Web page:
The Roman Empire linked the world through trade as well similar to the way the U.S. created multi-national corporations that now hold significant political as well as economic power to determine the destiny of other nations and people. The effects of Roman imperialism have lasted 2000 years, for better or worse, as long as some of its architectural wonders. Are monuments worth the price paid in the destruction of native cultures and native aspirations? Certainly the petty power struggles of rival leaders were not worth the blood of a single individual, whether Roman volunteer or foreign conscript. Trade is lauded as unreservedly positive in contemporary Western propaganda. The ability to determine whether or not a product even should EXIST as well as the locations where it is created and the prices by which it can be or cannot be acquired are considered to belong to the leaders of trade by right. Propaganda rules our perception of products. One need only look at the Opium Trade for proof of that. There is nothing intrinsically evil about the Poppy. The motivations for controlling or prohibiting the growth of the Poppy throughout the world are not noble. They are greed, a desire for total control and the need to manipulate both nations and people. Pharmaceutical companies are powerful multi-national corporations whose own interests are paramount in their considerations. More clandestine perhaps but equally influential politically is the way that political organisations such as the CIA rely upon the continuing illegality or tight control of various pharmaceutical substances to line their pockets and pay for their illicit operations throughout the globe. U.S. support of many a dictator and many unsavoury governments has been subsidised by cocaine.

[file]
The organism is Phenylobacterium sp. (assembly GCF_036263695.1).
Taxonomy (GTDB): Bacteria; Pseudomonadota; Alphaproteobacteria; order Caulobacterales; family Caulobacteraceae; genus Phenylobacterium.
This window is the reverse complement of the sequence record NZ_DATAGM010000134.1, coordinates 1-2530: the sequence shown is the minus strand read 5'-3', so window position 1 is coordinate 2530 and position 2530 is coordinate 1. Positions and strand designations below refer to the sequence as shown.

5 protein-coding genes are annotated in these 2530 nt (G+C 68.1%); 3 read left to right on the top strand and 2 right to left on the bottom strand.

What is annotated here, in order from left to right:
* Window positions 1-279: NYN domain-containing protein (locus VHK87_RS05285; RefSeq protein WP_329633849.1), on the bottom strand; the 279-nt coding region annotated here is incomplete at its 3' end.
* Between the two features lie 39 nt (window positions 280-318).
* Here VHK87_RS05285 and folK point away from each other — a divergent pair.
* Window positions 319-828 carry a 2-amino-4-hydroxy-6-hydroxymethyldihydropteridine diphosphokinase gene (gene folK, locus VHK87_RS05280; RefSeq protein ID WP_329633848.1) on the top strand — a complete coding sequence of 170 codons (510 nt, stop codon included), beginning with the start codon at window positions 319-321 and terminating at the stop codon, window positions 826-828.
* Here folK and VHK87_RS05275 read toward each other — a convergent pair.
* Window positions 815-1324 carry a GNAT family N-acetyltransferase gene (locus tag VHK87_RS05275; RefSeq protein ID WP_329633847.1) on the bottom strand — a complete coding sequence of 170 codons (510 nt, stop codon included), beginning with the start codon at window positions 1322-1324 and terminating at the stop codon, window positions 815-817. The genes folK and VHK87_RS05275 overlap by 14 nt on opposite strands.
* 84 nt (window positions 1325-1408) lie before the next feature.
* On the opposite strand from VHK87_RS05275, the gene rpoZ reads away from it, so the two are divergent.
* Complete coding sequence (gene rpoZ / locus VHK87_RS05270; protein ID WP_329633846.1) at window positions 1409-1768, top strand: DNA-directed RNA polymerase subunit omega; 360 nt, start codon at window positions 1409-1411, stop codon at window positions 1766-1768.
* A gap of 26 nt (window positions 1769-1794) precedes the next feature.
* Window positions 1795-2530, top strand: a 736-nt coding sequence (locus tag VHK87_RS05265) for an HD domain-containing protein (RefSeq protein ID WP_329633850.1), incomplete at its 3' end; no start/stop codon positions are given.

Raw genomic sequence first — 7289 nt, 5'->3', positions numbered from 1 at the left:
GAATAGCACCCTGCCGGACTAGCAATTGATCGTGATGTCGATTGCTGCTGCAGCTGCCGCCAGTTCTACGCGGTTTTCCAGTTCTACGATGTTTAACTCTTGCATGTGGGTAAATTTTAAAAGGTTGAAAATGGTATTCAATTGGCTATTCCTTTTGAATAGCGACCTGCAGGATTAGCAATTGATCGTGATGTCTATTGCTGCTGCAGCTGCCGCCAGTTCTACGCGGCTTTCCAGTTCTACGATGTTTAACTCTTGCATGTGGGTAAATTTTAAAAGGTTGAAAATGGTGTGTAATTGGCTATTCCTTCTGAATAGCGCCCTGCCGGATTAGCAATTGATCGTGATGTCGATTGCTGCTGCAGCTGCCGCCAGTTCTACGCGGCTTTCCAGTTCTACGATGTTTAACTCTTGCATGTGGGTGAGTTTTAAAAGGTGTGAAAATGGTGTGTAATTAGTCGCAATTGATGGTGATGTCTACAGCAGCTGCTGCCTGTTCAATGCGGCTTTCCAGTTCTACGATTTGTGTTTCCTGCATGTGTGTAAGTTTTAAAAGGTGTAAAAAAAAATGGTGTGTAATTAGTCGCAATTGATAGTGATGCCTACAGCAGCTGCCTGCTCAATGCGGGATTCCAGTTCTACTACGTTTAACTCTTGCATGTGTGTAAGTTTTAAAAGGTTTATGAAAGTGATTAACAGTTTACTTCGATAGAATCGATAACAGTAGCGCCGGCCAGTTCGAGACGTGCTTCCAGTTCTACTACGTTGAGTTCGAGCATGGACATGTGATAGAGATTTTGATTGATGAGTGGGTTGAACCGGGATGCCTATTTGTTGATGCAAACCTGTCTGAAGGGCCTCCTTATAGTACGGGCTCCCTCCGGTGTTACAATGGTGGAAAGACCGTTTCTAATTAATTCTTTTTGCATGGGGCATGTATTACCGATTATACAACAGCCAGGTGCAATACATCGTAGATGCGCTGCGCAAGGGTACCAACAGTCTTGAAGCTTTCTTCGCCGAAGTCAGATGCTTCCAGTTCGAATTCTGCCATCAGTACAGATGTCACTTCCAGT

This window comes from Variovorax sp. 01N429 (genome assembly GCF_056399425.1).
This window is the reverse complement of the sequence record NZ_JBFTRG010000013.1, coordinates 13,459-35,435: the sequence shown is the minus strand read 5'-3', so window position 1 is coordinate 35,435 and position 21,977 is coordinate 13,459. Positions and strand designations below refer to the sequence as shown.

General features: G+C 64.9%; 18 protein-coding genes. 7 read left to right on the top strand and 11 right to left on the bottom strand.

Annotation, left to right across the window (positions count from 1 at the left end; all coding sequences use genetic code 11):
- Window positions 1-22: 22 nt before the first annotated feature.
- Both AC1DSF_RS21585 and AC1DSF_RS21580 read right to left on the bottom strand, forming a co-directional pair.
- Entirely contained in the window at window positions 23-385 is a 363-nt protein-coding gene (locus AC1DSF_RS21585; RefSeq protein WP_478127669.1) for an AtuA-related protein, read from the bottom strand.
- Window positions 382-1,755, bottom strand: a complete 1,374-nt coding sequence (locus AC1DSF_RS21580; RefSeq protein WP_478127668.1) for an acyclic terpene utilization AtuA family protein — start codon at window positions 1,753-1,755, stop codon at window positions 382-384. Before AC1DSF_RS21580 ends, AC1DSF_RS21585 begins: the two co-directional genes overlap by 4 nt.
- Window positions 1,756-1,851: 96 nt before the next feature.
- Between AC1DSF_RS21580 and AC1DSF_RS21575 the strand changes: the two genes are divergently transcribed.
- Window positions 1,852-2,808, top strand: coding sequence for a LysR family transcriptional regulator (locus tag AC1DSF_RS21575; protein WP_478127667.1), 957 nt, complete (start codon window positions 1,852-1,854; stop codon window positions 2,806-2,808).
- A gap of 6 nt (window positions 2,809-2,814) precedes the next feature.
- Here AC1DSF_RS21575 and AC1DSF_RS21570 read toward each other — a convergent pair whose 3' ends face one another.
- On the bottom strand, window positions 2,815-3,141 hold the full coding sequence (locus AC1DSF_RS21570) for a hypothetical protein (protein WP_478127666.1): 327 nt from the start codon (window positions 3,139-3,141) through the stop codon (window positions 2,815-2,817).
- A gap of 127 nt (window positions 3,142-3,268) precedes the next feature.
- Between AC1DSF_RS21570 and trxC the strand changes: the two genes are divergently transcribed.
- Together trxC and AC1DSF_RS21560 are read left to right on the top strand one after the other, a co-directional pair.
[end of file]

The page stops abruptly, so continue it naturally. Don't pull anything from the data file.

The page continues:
Is it any wonder that the U.S. is despised by the so-called 'Third World'? Like the Roman Empire in its latter days, the U.S. meddles in every one else's affairs and actually believes it has the right to do so. It promotes a belief system wherein U.S. values and 'civilisation' are judged superior, infecting its people with missionary zeal to force submission upon the entire world in the name of 'democracy' and 'social progress'.

There is one final point to be made about the Roman Empire and its parallel to the United States at the start of the 21st century. The Roman Empire thrived on war, in a sense, because the War Machine had to be fed regularly. Soldiers were the foundation of the Empire and they required training as well as provisions. In a state of peace, the Military Machine faced the usual threats of being considered superfluous and diminished. In the same way, the United States owes much of its admittedly false 'Prosperity' to the Military Machine and those who run it. The unjustifiable invasions of Iraq were necessary for the maintenance of this Monster.
When the Soviet Union no longer could be held up as a threat to encourage national support of the Military, the 'War on Terror' was created.

I stray from the point of this post, however, which simply was intended to recommend 'Eagle in the Snow' to any one who has not read it. If you like historical fiction, it is a book that inspired many of the best contemporary writers in the genre. Moreover, it is one of those books with universal relevance. You need not be obsessed with ancient Rome in order to enjoy it.